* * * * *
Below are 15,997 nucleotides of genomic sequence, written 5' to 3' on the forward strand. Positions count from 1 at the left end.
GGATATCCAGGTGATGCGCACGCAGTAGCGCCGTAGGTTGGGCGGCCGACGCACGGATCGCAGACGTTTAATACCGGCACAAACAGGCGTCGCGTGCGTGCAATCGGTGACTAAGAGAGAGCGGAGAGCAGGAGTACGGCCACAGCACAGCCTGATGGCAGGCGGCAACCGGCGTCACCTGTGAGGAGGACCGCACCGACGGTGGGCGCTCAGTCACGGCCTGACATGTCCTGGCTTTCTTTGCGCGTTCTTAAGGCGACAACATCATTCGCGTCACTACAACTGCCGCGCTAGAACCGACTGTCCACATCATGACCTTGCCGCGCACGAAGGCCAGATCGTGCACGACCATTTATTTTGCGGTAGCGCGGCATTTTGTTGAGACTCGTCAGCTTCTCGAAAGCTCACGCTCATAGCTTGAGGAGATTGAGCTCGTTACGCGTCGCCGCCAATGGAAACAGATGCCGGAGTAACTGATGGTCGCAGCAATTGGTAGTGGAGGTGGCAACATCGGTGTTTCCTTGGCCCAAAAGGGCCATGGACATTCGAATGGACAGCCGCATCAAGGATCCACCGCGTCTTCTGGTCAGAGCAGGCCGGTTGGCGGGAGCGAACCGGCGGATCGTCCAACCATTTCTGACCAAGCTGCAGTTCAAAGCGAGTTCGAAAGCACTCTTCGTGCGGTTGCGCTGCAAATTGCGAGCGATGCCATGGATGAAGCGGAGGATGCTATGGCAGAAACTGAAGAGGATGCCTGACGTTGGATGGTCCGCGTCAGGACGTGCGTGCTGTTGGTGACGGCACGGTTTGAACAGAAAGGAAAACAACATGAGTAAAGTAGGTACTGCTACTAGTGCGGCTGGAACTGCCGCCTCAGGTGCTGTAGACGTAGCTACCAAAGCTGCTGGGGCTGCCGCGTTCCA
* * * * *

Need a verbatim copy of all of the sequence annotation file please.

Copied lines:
Below are 15,997 nucleotides of genomic sequence, written 5' to 3' on the forward strand. Positions count from 1 at the left end.
GGATATCCAGGTGATGCGCACGCAGTAGCGCCGTAGGTTGGGCGGCCGACGCACGGATCGCAGACGTTTAATACCGGCACAAACAGGCGTCGCGTGCGTGCAATCGGTGACTAAGAGAGAGCGGAGAGCAGGAGTACGGCCACAGCACAGCCTGATGGCAGGCGGCAACCGGCGTCACCTGTGAGGAGGACCGCACCGACGGTGGGCGCTCAGTCACGGCCTGACATGTCCTGGCTTTCTTTGCGCGTTCTTAAGGCGACAACATCATTCGCGTCACTACAACTGCCGCGCTAGAACCGACTGTCCACATCATGACCTTGCCGCGCACGAAGGCCAGATCGTGCACGACCATTTATTTTGCGGTAGCGCGGCATTTTGTTGAGACTCGTCAGCTTCTCGAAAGCTCACGCTCATAGCTTGAGGAGATTGAGCTCGTTACGCGTCGCCGCCAATGGAAACAGATGCCGGAGTAACTGATGGTCGCAGCAATTGGTAGTGGAGGTGGCAACATCGGTGTTTCCTTGGCCCAAAAGGGCCATGGACATTCGAATGGACAGCCGCATCAAGGATCCACCGCGTCTTCTGGTCAGAGCAGGCCGGTTGGCGGGAGCGAACCGGCGGATCGTCCAACCATTTCTGACCAAGCTGCAGTTCAAAGCGAGTTCGAAAGCACTCTTCGTGCGGTTGCGCTGCAAATTGCGAGCGATGCCATGGATGAAGCGGAGGATGCTATGGCAGAAACTGAAGAGGATGCCTGACGTTGGATGGTCCGCGTCAGGACGTGCGTGCTGTTGGTGACGGCACGGTTTGAACAGAAAGGAAAACAACATGAGTAAAGTAGGTACTGCTACTAGTGCGGCTGGAACTGCCGCCTCAGGTGCTGTAGACGTAGCTACCAAAGCTGCTGGGGCTGCCGCGTTCCA